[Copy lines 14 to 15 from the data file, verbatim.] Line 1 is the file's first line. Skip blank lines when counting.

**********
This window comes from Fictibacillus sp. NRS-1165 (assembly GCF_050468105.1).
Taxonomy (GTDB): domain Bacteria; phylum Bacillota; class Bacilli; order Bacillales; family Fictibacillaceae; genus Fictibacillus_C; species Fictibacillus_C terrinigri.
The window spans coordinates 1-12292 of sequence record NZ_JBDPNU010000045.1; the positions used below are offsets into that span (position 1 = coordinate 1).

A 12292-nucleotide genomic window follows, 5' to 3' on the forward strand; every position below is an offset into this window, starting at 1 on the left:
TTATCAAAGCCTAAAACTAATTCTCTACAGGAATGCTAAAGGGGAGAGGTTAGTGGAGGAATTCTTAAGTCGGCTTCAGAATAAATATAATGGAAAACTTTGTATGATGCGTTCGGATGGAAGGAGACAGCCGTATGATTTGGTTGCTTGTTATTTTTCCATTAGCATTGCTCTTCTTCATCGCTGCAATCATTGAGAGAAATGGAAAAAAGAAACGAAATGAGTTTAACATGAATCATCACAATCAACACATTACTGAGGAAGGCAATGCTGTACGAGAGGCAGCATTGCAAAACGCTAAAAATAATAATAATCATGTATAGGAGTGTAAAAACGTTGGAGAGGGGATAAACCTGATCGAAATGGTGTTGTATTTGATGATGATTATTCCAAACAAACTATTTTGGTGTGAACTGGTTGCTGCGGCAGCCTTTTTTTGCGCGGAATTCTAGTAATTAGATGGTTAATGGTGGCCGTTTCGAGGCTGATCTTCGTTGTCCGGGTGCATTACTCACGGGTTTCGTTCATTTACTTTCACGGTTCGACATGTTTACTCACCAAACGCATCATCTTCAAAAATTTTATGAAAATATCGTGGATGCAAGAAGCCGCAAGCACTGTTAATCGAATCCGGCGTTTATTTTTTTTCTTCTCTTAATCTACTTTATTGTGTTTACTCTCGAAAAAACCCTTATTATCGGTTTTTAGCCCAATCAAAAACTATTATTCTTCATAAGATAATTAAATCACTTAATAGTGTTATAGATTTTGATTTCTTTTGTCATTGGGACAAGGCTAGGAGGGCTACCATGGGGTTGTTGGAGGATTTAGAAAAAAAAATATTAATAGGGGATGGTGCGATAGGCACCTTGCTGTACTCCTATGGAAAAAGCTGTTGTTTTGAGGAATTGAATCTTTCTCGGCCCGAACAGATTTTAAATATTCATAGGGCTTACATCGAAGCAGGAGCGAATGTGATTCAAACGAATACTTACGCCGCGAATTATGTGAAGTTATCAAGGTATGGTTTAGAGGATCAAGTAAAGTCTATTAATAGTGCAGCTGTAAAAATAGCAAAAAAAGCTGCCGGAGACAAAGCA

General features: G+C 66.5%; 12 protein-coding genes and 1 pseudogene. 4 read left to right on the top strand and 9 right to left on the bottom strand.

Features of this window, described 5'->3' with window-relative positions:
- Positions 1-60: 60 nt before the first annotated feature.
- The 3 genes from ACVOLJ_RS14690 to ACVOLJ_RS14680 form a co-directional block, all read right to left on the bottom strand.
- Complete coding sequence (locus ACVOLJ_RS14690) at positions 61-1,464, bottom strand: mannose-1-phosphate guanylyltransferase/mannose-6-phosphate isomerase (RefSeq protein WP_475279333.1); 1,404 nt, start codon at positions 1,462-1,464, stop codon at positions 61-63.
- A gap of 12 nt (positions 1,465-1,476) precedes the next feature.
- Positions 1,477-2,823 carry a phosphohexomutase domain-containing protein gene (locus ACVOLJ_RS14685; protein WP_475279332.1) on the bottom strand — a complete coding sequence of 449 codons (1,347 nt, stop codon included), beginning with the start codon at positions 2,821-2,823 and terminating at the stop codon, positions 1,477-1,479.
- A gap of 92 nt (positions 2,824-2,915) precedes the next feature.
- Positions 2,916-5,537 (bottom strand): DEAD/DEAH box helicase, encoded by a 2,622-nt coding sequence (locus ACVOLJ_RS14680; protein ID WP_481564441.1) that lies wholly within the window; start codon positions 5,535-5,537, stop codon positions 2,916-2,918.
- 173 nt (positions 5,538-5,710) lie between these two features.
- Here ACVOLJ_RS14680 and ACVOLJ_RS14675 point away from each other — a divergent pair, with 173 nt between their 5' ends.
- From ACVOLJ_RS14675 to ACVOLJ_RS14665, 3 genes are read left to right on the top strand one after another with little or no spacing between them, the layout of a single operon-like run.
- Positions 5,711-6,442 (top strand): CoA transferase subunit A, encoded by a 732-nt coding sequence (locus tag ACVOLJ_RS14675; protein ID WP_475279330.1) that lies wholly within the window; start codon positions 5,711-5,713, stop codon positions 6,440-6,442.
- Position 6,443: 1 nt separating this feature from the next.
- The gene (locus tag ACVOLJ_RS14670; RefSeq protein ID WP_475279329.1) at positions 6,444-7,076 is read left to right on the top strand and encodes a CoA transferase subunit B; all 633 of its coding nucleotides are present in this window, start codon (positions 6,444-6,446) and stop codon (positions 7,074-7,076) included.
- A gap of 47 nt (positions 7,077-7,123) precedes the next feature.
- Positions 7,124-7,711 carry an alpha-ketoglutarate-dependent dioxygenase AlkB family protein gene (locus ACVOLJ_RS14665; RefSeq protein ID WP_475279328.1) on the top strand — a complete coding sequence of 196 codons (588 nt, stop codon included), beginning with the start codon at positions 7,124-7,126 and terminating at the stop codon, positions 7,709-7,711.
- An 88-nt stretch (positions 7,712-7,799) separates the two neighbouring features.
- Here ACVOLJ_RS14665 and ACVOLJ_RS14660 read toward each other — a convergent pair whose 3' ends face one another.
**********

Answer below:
- Positions 2,916-5,537 (bottom strand): DEAD/DEAH box helicase, encoded by a 2,622-nt coding sequence (locus ACVOLJ_RS14680; protein ID WP_481564441.1) that lies wholly within the window; start codon positions 5,535-5,537, stop codon positions 2,916-2,918.
- 173 nt (positions 5,538-5,710) lie between these two features.